It is important to be aware of the type of beverages you consume and how they affect your oral health. You may think that glass of soda or cup of tea is harmless, but these beverages can actually take a toll on your oral health. Read on as Dr. Matthew Warner of Willoughby Dental explains why some of your favorite beverages are bad for your teeth.
Regular sodas are packed with sugar that promotes the growth of bacteria in the mouth, and acids that break down tooth enamel, increasing the risk of cavities. Diet sodas don’t have the sugar, but they are still harmful because of the acids.
The ice in a glass of soda is also problematic if you are prone to crunching on it. Chewing ice can cause tiny chips or cracks and weaken your teeth.
Energy and Sports Drinks
Energy and sports drinks have a high acid content that is very damaging to the teeth. In fact, some experts believe the acid content in sports drinks can be more damaging than that in soda.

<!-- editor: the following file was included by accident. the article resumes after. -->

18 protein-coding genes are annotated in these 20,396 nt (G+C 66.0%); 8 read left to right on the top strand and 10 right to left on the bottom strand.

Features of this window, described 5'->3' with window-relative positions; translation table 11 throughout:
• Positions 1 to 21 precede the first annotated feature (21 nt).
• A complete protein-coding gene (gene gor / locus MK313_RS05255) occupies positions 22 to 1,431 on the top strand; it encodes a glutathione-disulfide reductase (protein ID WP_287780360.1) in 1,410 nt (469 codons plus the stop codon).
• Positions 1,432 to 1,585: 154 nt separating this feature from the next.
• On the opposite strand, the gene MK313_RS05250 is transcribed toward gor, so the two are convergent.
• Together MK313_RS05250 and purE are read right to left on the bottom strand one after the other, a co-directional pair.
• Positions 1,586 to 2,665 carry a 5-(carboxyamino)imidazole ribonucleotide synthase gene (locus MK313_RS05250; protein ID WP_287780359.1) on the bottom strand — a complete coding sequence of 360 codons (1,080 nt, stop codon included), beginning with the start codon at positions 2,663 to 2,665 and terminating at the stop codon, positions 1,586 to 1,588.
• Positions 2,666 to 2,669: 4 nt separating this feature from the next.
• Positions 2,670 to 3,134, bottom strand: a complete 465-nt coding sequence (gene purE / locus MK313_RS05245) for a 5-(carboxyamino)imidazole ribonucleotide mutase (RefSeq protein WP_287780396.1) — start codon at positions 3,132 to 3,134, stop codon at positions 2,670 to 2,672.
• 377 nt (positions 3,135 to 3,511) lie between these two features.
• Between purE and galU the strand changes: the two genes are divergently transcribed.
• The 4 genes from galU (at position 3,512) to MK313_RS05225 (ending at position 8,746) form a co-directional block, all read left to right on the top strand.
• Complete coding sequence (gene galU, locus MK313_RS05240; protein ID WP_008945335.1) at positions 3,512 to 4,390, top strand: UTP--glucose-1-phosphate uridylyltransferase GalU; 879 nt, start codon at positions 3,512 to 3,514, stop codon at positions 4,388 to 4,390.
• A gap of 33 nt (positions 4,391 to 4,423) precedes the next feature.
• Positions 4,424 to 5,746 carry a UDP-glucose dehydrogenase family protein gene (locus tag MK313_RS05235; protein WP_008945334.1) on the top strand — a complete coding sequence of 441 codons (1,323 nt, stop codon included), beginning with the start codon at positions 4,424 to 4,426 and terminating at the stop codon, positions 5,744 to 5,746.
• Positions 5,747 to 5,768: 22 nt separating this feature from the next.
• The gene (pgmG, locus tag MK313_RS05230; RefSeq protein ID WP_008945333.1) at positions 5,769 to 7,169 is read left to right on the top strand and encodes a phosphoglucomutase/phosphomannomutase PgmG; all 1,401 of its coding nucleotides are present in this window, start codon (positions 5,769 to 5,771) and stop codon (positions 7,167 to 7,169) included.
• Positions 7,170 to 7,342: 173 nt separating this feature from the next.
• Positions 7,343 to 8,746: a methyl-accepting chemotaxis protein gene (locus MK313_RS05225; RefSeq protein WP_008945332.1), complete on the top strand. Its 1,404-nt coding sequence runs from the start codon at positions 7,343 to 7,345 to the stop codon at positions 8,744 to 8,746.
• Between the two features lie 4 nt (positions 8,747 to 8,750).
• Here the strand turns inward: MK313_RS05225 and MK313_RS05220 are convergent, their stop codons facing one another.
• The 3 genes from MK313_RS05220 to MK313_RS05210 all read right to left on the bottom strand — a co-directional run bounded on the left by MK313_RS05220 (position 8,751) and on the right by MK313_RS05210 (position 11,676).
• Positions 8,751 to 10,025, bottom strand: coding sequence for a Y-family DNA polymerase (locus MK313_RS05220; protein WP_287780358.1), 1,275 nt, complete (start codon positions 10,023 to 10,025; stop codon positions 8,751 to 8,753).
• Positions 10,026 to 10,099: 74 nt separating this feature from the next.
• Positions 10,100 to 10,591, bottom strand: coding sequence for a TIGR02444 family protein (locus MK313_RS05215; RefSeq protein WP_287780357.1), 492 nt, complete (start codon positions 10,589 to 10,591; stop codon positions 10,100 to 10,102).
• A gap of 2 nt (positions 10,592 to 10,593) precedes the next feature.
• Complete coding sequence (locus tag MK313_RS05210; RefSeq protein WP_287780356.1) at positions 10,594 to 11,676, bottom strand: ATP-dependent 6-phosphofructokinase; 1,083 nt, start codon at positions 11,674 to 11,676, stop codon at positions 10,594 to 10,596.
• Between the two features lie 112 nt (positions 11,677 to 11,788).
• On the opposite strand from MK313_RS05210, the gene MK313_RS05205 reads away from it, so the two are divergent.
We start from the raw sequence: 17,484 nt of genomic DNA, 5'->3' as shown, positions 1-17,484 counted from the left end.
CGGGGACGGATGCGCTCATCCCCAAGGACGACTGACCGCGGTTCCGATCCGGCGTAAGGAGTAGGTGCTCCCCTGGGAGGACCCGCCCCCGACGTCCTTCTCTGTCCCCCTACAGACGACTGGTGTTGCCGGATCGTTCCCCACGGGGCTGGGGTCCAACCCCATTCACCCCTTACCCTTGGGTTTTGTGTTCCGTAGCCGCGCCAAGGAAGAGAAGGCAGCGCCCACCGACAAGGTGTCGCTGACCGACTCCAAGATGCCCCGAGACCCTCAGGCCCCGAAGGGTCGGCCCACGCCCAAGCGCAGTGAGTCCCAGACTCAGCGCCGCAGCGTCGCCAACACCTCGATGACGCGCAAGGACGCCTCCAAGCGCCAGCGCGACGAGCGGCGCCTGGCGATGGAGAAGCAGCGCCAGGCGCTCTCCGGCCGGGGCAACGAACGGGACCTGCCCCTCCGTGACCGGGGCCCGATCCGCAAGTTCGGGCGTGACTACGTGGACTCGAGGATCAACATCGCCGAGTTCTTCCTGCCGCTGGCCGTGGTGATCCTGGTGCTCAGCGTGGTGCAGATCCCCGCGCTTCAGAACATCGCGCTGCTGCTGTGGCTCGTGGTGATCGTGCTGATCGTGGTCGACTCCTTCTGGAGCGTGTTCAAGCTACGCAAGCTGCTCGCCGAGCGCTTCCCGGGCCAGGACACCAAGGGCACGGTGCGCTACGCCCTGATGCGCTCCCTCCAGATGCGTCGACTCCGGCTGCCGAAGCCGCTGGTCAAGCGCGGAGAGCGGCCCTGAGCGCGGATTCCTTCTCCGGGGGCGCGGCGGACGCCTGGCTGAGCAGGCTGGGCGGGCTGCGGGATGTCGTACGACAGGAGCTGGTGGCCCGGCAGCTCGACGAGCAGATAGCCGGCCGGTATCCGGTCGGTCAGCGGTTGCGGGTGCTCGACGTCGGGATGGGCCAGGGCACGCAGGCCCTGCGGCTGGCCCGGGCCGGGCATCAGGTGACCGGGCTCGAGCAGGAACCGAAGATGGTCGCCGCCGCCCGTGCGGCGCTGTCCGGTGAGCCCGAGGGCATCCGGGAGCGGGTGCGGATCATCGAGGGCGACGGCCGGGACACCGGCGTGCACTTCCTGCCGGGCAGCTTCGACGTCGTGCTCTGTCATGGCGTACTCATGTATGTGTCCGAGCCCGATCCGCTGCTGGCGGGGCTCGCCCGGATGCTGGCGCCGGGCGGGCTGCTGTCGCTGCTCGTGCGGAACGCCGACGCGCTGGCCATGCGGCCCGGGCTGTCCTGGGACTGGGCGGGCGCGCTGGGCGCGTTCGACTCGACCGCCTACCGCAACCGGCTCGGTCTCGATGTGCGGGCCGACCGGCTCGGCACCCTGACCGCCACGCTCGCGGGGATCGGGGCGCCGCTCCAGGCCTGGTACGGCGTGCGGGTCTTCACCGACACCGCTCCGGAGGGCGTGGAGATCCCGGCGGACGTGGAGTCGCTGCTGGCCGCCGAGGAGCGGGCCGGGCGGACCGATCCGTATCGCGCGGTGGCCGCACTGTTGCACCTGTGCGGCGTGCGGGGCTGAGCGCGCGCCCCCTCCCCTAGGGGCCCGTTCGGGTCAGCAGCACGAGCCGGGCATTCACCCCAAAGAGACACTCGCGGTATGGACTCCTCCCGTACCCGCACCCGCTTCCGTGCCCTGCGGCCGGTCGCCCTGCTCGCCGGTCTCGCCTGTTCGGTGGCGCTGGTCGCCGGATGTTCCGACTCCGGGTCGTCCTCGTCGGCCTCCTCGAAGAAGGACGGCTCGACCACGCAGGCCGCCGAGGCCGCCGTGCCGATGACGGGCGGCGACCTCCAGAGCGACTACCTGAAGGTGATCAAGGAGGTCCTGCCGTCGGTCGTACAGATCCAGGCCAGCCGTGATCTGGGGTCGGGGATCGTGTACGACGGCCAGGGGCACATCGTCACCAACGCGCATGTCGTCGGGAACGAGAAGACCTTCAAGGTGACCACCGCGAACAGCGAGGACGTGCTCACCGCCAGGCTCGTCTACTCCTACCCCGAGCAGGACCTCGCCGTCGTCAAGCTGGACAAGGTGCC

Coffee and Tea
The tannins in coffee and tea can build up on the tooth enamel and noticeably stain the teeth. Also, many people put sugar into coffee or tea to sweeten the taste, but the sugar wreaks havoc on the teeth.
The pigments in red wine give it a beautiful hue — but can noticeably stain or discolor teeth. Additionally, red and white wines contain acid and tannins that promote tooth enamel erosion, making it easier for teeth to discolor.
Other Types of Alcohol
Saliva helps wash away food debris and bacteria from the mouth, but drinking alcohol can slow down the production of saliva and cause dry mouth. This means more bacteria and food debris remain on the teeth, which increases the risk of tooth decay and gum disease.
Practice Moderation and Good Oral Care Habits
Make no mistake — Dr. Warner and our team are not suggesting you avoid these types of drinks altogether. Instead, we encourage you to practice moderation when consuming these beverages. Drinking a glass of water after a cup of coffee or a glass of wine is helpful. And, we recommend you stay on top of your oral health by brushing twice a day, flossing daily and seeing Dr. Warner every six months to a year.
To schedule an appointment with Dr. Warner, please call or email us today.